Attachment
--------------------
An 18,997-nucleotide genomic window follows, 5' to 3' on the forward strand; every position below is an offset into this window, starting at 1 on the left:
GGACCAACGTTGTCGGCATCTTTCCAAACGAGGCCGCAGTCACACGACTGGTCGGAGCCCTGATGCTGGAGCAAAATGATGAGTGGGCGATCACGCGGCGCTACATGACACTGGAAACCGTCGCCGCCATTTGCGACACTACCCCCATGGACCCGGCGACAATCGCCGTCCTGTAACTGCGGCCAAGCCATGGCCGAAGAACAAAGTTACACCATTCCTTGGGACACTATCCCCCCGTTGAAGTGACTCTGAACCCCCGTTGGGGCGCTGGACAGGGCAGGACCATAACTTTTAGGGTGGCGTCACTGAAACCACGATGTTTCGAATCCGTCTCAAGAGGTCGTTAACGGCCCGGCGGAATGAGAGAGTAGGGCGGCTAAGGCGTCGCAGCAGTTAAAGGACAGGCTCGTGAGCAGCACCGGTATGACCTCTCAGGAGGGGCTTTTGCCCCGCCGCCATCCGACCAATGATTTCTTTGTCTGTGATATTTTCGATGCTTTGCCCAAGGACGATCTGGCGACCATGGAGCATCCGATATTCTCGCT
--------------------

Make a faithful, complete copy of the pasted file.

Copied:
An 18,997-nucleotide genomic window follows, 5' to 3' on the forward strand; every position below is an offset into this window, starting at 1 on the left:
GGACCAACGTTGTCGGCATCTTTCCAAACGAGGCCGCAGTCACACGACTGGTCGGAGCCCTGATGCTGGAGCAAAATGATGAGTGGGCGATCACGCGGCGCTACATGACACTGGAAACCGTCGCCGCCATTTGCGACACTACCCCCATGGACCCGGCGACAATCGCCGTCCTGTAACTGCGGCCAAGCCATGGCCGAAGAACAAAGTTACACCATTCCTTGGGACACTATCCCCCCGTTGAAGTGACTCTGAACCCCCGTTGGGGCGCTGGACAGGGCAGGACCATAACTTTTAGGGTGGCGTCACTGAAACCACGATGTTTCGAATCCGTCTCAAGAGGTCGTTAACGGCCCGGCGGAATGAGAGAGTAGGGCGGCTAAGGCGTCGCAGCAGTTAAAGGACAGGCTCGTGAGCAGCACCGGTATGACCTCTCAGGAGGGGCTTTTGCCCCGCCGCCATCCGACCAATGATTTCTTTGTCTGTGATATTTTCGATGCTTTGCCCAAGGACGATCTGGCGACCATGGAGCATCCGATATTCTCGCT